Even as Pre-Columbian objects are admired in the halls of the world’s museums, there remains a continued ignorance on the very existence of contemporary indigenous groups and cultures. An inverse of this issue is the persistent Othering of indigenous cultures around the world, not just those located in Velarde’s Perú. With constantly increasing tourism in Central and South America, indigenous identity is caught between the push for modernization and the demand for “authentic” ethnicity. Peruvian Inka culture has been a central point of economic activity due to this increasing ethno-tourism. Visitors to Perú jostle for pictures alongside llamas at Machu Picchu and purchase traditional textiles from the markets of Cusco. Tourists line the streets of Cusco each June for a glimpse of the real Perú during Corpus Christi. Indeed, Corpus Christi is the real Perú, but is poised at a unique intersection of past and present, center and periphery, and sacred and public. Peruvian identity is engaged both genuinely and self-consciously in this moment, where economic successes can be had through the performance of self. In Kukuli Velarde: CORPUS, Velarde explores this objectification of self via an installation that seeks to make viewers feel on display just as the ceramic sculptures/effigies in Corpus Christi/ indigenous peoples of Perú are on display. Flashing light and the sound of camera shutters provoke feelings of exposure and invasion in the viewer. In this way, Velarde not only draws attention to the casual tourism of Otherness present in Perú but collapses time and space to also raise fascinating questions about the inner life of objects and the nature of our interactions with them.
The fifteen members of CORPUS wind through the galleries atop individual red tables, mimicking the procession and resting of effigies in Corpus Christi. The red tables reference large structures carried by Cusco youths that are provided to the effigies to rest on when not in motion. To accompany the sculptures, Velarde commissioned banners created by the same Peruvian artisans who create the traditional processional banners used in Corpus processions. The presence of these banners historicizes Velarde’s fifteen saints and virgins, who would never be considered appropriate participants in the Catholic church’s performance. Importantly, the banners name the indigenous culture that inspired each sculpture. Moche, Tiwanaku, Nazca, Cupisnique, Recuay, Wari, Inka, Chimú, Chancay, Caral–CORPUS is a love letter to these former empires and cultural centers that built the foundation of present-day Perú.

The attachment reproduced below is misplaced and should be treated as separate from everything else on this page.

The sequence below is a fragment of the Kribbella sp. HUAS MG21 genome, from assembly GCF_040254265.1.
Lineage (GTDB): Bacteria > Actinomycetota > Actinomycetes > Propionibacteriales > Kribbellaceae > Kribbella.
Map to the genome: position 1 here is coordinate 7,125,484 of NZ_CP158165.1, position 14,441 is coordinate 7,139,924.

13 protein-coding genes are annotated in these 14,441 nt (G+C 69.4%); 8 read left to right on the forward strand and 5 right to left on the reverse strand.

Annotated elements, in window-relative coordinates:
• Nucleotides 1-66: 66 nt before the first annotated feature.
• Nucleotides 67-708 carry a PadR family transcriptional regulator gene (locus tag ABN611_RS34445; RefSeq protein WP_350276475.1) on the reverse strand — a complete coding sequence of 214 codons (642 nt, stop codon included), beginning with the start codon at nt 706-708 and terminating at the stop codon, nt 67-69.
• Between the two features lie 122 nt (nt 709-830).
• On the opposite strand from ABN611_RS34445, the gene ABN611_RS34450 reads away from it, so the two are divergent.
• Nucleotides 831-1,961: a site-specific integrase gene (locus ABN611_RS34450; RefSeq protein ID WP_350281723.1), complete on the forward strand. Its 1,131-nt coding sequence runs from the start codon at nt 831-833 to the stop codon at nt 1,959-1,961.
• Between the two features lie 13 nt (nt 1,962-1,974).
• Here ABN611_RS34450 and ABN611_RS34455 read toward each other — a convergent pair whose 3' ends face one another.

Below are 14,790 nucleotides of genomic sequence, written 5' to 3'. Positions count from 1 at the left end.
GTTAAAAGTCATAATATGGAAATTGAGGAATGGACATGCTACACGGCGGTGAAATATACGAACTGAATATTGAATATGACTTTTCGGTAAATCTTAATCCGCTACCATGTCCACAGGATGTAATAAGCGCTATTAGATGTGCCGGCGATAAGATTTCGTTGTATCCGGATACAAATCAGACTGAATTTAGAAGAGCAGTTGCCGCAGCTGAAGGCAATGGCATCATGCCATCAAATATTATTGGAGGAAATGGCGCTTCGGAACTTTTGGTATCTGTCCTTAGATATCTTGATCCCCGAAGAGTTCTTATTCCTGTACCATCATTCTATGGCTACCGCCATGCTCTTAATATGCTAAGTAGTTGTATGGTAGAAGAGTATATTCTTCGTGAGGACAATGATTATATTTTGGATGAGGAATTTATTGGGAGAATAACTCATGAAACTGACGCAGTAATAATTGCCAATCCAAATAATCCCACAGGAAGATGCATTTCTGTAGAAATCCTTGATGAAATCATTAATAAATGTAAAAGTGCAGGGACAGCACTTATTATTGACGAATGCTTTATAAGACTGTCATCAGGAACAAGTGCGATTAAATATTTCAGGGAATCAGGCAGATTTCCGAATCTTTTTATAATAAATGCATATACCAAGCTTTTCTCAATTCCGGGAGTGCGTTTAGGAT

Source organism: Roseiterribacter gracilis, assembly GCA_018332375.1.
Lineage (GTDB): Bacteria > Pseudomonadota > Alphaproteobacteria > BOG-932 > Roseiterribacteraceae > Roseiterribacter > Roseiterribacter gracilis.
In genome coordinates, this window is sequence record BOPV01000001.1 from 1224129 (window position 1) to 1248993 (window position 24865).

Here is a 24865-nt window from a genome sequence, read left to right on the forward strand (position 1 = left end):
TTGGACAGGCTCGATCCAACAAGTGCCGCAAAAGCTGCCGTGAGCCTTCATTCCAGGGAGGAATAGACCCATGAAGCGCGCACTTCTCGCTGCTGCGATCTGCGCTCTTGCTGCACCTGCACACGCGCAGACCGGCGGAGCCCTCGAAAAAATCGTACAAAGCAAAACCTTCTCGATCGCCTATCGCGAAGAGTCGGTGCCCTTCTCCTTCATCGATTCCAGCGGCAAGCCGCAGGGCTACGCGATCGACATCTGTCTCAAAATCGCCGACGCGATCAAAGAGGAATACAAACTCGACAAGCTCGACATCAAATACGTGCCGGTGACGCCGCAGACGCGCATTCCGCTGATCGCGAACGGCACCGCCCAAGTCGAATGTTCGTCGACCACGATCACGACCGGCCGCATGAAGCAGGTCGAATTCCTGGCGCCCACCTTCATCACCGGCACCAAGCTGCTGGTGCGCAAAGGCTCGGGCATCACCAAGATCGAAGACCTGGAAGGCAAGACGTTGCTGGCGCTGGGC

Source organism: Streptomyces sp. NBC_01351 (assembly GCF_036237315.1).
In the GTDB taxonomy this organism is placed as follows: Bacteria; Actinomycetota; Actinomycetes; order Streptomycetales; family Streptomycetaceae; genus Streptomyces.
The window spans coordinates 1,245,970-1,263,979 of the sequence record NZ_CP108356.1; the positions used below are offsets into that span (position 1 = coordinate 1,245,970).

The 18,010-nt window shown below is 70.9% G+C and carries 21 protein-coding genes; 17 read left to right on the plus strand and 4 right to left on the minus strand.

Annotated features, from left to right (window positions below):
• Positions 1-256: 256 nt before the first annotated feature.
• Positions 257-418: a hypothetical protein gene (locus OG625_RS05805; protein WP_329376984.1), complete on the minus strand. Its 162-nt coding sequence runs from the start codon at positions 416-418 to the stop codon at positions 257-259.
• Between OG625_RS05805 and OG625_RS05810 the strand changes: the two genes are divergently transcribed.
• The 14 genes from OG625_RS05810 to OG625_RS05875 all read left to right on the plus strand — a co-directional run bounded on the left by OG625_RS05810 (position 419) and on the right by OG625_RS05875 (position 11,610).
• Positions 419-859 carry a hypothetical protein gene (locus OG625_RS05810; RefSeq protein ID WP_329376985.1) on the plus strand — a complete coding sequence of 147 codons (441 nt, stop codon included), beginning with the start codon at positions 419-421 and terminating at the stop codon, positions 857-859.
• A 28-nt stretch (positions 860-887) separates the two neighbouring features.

Velarde is not the first to infer that Peruvian Catholic effigies are not what they seem. Syncretic imagery of the Virgin Mary coexisting with Pachamama and other Inka female sacred entities is well documented in Spanish Colonial Cusco. Velarde’s CORPUS is alive, and clever. The sacred beings and the worldview they inhabit only pretended to be vanquished by conquistadors and priests. They made a conscious decision to hide behind the velvet robes of their oppressors to ensure their survival and are only now peeking out to laugh at the colonizers’ expense. Velarde’s decision to mimic the form, color palette, and iconography of Pre-Columbian ceramic vessels asserts that this aesthetic is one that contemporary Peruvians should reclaim as their revered heritage.
As Velarde has done in previous work, such as her series Plunder Me Baby and Isichapuitu, many of the sculptures in CORPUS could easily be mistaken for their Pre-Columbian counterparts upon quick glance. In CORPUS, San Pedro, dangles his heavenly keys from atop litter on a work inspired by a Wari style vessel dating from the 6-10th century. The Wari empire, situated in present-day Perú, produced an often-realistic style of ceramic imagery that featured depictions of the natural and supernatural worlds. Velarde’s reverence for the craftsmanship and aesthetics of the Wari vessel are obvious in the works’ similarities.
Assembled in this exhibition in its complete iteration for the first time, CORPUS reclaims the indigenous aesthetics of Velarde’s home country of Perú. No longer dismissed or fetishized, the Pre-Columbian entities and the worldviews they occupy are liberated to exist freely among us. They flaunt their power, caress their children, smile at our good intentions. They exist for themselves, for the forgotten artists who created the forms that they originally inhabited, and for the people of Perú who have long been told to accept and adhere to Western forms of beauty. Kukuli Velarde: CORPUS puts the act of looking on display, asking the viewer to consider the wider contexts in which their looking takes place.
1 Roy Rappaport, Ritual and Religion in the Making of Humanity (Cambridge: Cambridge University Press, 1999).
2 Carolyn Dean, Inka Bodies and the Body of Christ: Corpus Christi in Colonial Cuzco, Peru (Durham: Duke University Press, 1999), 31.
3 Carol Damian, “The Virgin of the Andes: Inka Queen and Christian Goddess” in Atlantic World Vol. 10: Women and Art in Early Modern Latin America, ed. Richard Phillips (Leidan: Brill Academic Publishers, 2006), 73-97.